Unfortunately Martin reached his limit climbing up and opted to be lowered down but Brian made a good ascent and joined me in the Cave.  The top pitch is easier and slightly better protected (Large wire and a better quality in-situ rope) and the belay is two expansion bolts...equalised and extended with all sorts.  We found the wee box, signed it and headed back down in two abseils (2x60m ropes).  It could be done in one but would have savage rope drag.
The tin

Brian ready for abseil


It was a nice day so we came the long way back

Sunday, 21 May 2017

Skye peaks and rock

Andy standing back as Ryan gets to grips with the damp rock

It feel like my spring time on Skye has come to an end very quickly.  I think it has just passed in a blink of an eye in the amazing weather we had in the last couple of weeks.  This weekend has marked the last Skye work for me this season and it was great to finish it working with Andy and his colleague Ryan.

Andy trying to push over boulders
Andy sharing his extensive knowledge of the local area....mist, mist and more mist
Ryan has recently jumped on the Munro bandwagon and as he has no climbing experience, he was keen for some able hands to take him up.  Andy, who has completed the munro's twice, was keen to come along for a day out and follow it up with a day climbing at Elgol.

Chilling on a ledge on the Inn Pinn waiting for the team ahead
Summit, ready for abseiling
The weather was poor on Saturday but we made our way into the Cuillin and ascended Sgurr Mhiccoinnich, which was Ryan's first Cuillin peak.  We followed this up with an ascent of the In Pinn, nipping in between two groups.  With very limited vis and starting to get a little wet, we decided enough was enough and saved the other peaks for another day.

Andy cruising Jamie Jampot
Ryan couldn't join Andy and I on our second day.  Andy and I chose to have a day at Elgol and get some routes in before the rain came.  Andy was super keen for leading so it was a day where he did more leading than me...which never happens....maybe I should be paying him!?  He did a great job guiding me up Jamie Jampot (VS 4c), I then led us up PickPocket (E15b) and then Andy did a brilliant lead on Hairy Mary (HVS 4b), a route which has been on his radar for quite a while.  A top effort by Andy and great for him to get it ticked off.  Unfortunately the rain set in and we called it a day but all in all, a good couple of days.  Cheers fellas!
Andy cruising Hairy Mary

A brilliant route, a must do at Elgol

Happy with his lead...first climbing day of the summer for Andy.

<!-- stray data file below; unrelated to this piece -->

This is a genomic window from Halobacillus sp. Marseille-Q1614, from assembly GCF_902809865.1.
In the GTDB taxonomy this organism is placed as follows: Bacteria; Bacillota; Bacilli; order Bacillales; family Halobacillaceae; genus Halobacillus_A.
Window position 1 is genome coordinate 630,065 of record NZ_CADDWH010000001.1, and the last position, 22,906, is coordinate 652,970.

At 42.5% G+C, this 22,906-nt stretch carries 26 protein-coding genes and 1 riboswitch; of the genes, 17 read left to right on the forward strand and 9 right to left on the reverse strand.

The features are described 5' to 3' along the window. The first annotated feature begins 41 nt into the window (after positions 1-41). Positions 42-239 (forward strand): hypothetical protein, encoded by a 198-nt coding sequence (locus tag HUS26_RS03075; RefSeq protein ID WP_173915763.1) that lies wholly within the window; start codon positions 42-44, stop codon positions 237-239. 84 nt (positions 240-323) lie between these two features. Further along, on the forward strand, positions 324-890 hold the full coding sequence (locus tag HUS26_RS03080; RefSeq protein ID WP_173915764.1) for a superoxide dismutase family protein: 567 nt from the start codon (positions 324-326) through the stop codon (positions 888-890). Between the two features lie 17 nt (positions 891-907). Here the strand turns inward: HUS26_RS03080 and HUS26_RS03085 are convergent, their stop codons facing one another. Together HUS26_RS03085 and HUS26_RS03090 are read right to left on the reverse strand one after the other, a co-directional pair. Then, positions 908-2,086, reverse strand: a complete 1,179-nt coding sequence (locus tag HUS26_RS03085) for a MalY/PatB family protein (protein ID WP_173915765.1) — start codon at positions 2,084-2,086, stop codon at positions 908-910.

Thursday, 18 May 2017


2nd night, what a place to bivi up

A special place I have always wanted to visit but it always seemed so far away from home.  This time the journey started from when I picked up Lou from Skye meaning only a 3 hour drive to the campsite on Sheigra beach.  A 2 minute walk in to the closest crag mean it was Ideal for a 2 day stint.
Tatties in the fire, venison on the BBQ

 On the morning of our first day it was a wee bit drizzly, as forecast so we had a lazy morning before heading off to the 2nd Geo for an afternoon of climbing.  A superb steep wall of Lewisian Gneiss meant a wide array for brilliant routes were climbed.  As the sun faded we headed back to the beach for campfire and bbq scenes.

Lou cruising Under the Pink (E1 5b)***

Making sure I don't get pumped on Monkey Man (E3 5c)****
 On our second day we were up in good time to climb before a walk out to Sandwood Bay.  We started off at 'In Between the Geos' before heading to the 1st Geo for a route.  There were some other teams out today which was nice to see and can't wait to get back.  Unfortunately no pictures from the first day.  Can't wait to go back.

Lou trying not to get pumped on Monkey Man

The finishing jugs always bring a smile

Tuesday, 16 May 2017

Cioch Nose, Cuillin Ridge Traverse, Tower Ridge, Castle Ridge and more

Sean on the Cioch Nose on Day 1
 I'm sure you're all up to speed with how brilliant the weather has been in the highlands.  Sean, who is up for 8 days of climbing in Scotland, timed it perfectly.  Kicked off with a sunny ascent of the Cioch Nose (VD)**** in Applecross.  A superb way to start the week and get his head back into big boot climbing.
With the forecast we decided to get stuck into our Cuillin Ridge Traverse (VD)**** right away.  We teamed up with my good friend Andy and his client for a sociable traverse and a great bivi.  We opted for the boat in from Elgol and Sean and I climbed all the Munro's on the main ridgeline as well as all the technical climbs except Naismith's on Am Basteir.  Success all round and a great stint in the North-West.

Andy, Ali and Sean at the 1st Munro of the ridge
Andy on the Inaccessible Pinnacle
Late evening before the bivi, a great time to be scrambling
After a day off to rest and recover from the Cuillin Ridge, we continued our 8 day stint on the West Coast based in Lochaber.
Our first day we started off on Tower Ridge (D)**** which we shared with Max and his clients.  From the summit we descended Ledge Route (Grade 2)**** ticking off two of the classic Ben Nevis Ridges.  I wonder when we will complete them all?
For a change of scenery, Sean and I headed to Glencoe for some more scrambling.  As the weather was a little mixed we opted for scrambling rather than climbing, Agag's can wait.  Instead we climbed up Broad Buttress (Grade 3)*** and descended Great Gully Buttress (grade 1/2)* for a nice round of continuous scrambling and an opportunity for Sean to do a spot of leading.

Sean seeking for the best holds
Happy as Larry (whoever Larry is?)
 With all the good weather we have had, it had to come to an end.  Sean was sold on the idea of trying ice climbing so we headed to the Ice Factor for the day for refrigerated climbing and also some rock climbing coaching to help improve Seans technique for when we climb outside.  As always in there, a day fueled by coffee and cake and enough climbing to make your arms feel like soggy, rolled up newspapers.
Always smiles when it's dry
For our final day we opted for a slightly shorter day and another classic Ben Nevis ridge.  Castle Ridge (Grade 3)*** was a good choice as it's a shorter route and Sean wasn't keen to prolong the soaking we were due as the weather came in.  Fortunately, we were through all the technical climbing before the heavens opened and as they did we opted for a quick and easy descent down the tourist route.

Sean getting techy

Brace yourself....this hill is about to get very wet!
A very successful week for Sean with the highlight being the Cuillin Ridge in great style.  With a busy summer ahead, it is great to kick off with some great weather, good company and some great climbing.  Two more Ben Nevis Ridges to do.  Right, time to have a couple of days off.